How Limits Boost Creativity

As a sophomore in college, I applied for and was accepted to a new graphic design program at a large state university. Hundreds applied, only 15-20 were accepted, so I was feeling pretty much like a hot shot. Our first class met in a little room off of an art computer lab. There were about eight of us, all fidgety to show off our talents and see how we measured up to the rest of the prodigies that were circled around the table. We had visions of elaborate layouts, distressed type and graffiti dancing in our heads. We were already intimidated, but it got a whole lot worse.

We watched a movie.

It was Jim Jarmusch's Mystery Train. It's a haunting, dreamlike movie with three intertwined stories of foreigners traveling through Memphis, Tennessee.

Our first assignment: design a poster for the movie. These were the rules:

  • One color
  • One typeface: Univers 55, the most basic font in existence
  • 8.5 x 11 sheet of paper

Terror set in.

No fancy fonts?! No groovy Photoshop techniques?! No images?! Sketching by hand? We were forced to strip away our notions of design down to the very core. We couldn't let the computer do the heavy lifting for us; in fact we had to do the mock ups by hand, just old-fashioned scissors and glue. 

The resulting poster may be, to this day, one of my favorite creations. (Sadly it's on a zip disk that my computer can't read somewhere in an attic box.) My brain, after going through some computer withdrawal, figured out how to create rhythm by simple repetitions of letters using different weights of Univers (bold, light, ultra light). I learned that a grid was my friend and that sketching first (before jumping to the computer) opened up entire vistas of possibilities that I wouldn't have thought to try.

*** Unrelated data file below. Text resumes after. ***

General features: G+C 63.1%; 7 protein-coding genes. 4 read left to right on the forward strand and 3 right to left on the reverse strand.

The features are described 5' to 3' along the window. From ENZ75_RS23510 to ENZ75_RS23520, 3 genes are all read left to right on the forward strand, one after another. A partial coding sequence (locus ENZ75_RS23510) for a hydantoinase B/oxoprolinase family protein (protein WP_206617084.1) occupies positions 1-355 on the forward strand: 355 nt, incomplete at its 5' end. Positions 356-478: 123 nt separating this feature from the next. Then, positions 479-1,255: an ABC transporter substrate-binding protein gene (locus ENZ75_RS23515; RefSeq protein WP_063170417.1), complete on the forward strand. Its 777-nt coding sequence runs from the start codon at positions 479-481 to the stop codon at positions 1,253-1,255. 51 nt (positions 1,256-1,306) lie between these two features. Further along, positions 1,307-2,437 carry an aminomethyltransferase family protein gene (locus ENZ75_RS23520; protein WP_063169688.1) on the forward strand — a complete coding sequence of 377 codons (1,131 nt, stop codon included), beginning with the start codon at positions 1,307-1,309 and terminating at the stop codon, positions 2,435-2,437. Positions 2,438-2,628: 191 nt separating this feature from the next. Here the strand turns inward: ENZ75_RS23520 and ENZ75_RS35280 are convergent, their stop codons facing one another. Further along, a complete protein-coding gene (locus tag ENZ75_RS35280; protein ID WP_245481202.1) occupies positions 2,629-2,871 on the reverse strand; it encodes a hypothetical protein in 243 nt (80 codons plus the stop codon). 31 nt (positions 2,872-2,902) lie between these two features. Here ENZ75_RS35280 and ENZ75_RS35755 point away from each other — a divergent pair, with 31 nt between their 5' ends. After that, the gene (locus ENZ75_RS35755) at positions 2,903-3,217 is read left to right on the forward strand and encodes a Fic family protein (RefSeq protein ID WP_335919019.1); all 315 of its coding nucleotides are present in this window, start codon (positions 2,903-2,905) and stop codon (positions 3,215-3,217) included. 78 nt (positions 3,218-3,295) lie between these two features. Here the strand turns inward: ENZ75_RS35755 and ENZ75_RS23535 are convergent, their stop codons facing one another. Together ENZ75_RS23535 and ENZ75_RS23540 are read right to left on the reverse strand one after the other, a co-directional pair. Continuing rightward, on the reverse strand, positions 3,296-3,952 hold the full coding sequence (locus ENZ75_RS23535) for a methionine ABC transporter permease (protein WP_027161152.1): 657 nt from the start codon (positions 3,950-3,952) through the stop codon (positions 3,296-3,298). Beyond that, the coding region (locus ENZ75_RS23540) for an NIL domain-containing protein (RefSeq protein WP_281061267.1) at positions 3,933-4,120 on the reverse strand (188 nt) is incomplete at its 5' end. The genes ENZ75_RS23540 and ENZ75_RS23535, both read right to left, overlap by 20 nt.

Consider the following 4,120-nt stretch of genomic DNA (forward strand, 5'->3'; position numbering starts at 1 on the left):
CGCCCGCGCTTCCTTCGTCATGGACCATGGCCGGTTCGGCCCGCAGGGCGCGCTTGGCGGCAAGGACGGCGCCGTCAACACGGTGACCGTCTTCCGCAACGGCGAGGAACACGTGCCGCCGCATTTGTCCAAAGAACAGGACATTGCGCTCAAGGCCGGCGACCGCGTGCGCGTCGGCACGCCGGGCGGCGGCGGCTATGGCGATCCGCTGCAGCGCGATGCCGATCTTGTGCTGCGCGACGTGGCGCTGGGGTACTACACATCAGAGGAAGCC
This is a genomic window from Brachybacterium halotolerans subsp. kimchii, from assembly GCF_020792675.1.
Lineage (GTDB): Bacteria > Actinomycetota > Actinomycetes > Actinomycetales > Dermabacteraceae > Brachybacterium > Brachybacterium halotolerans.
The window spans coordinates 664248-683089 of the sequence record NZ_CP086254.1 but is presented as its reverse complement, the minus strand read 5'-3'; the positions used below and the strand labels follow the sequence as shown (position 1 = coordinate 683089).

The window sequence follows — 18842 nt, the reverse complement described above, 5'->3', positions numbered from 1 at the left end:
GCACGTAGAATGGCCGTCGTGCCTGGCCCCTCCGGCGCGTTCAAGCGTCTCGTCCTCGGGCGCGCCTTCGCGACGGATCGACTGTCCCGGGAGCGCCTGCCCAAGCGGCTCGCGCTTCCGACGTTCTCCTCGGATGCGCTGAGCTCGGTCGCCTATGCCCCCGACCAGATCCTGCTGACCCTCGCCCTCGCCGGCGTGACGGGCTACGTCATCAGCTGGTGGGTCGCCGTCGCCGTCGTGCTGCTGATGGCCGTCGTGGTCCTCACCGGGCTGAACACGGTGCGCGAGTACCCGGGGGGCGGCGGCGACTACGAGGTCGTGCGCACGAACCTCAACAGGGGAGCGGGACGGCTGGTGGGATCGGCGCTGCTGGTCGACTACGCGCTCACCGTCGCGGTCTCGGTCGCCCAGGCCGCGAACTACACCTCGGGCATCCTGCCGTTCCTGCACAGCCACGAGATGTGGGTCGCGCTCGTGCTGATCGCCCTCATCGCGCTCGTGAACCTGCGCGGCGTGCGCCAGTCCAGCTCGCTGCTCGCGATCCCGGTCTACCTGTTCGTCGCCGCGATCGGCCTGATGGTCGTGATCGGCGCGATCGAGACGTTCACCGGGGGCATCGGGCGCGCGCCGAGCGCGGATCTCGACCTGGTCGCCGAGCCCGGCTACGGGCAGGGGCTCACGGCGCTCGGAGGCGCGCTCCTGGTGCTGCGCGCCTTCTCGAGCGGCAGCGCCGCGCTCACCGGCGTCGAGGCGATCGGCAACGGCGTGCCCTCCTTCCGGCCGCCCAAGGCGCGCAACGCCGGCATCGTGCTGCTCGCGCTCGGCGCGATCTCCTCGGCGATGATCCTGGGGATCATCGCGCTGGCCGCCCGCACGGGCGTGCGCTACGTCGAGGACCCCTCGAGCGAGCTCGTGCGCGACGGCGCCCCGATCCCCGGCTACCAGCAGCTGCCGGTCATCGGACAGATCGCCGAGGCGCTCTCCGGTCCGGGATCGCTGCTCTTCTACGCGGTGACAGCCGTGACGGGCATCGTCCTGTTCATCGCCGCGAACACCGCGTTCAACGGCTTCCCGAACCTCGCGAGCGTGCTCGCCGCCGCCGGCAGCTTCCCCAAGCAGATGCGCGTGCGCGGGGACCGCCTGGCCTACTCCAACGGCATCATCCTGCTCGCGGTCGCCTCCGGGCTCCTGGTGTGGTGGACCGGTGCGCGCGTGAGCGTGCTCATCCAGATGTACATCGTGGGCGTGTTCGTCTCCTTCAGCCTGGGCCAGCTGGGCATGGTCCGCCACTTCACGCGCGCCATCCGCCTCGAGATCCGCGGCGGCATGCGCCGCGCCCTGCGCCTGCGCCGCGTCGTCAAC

Then I became a writer.

The lesson stuck, but what does it mean to me now?

  • Build on one good idea. All the bells and whistles in the world won't help your product/essay/movie poster if the basic, underlying concepts aren't compelling.
  • Choose just one message. In my poster, I focused on the simple visual rhythm of a train going over tracks. If I'd tried to convey rhythm, and color and Memphis and Japanese tourists all at once, none would have come through.
  • Your brain is connected to your hands and vice versa. Try writing a blog post or a chunk of eBook in your notebook first, roughing out a general idea before you take it onto the computer. You might be surprised how much more fluids your thoughts become.
  • You don't have to be 'loud' to get attention. Up to that point in my life I thought exciting design meant a lot of cool, flashy fonts. In this day and age when it seems everyone is trying to get our attention, small and quiet might stand out the most.

Just Begin

That moment in my first design class taught me that you need almost nothing to begin to create — it's all waiting there in your wonderful brain. The tools you use are incidental.

I hope this demonstrates how seemingly impossible or confining limitations provide a challenge — a way to unlock creativity, not to suppress it. They can focus creative energy into a narrow channel in such a way that strengthens its impact. It's my hope that all of our messages are strong and clear, travel far and wide, even if right now they just exist as scribbles on notebook paper.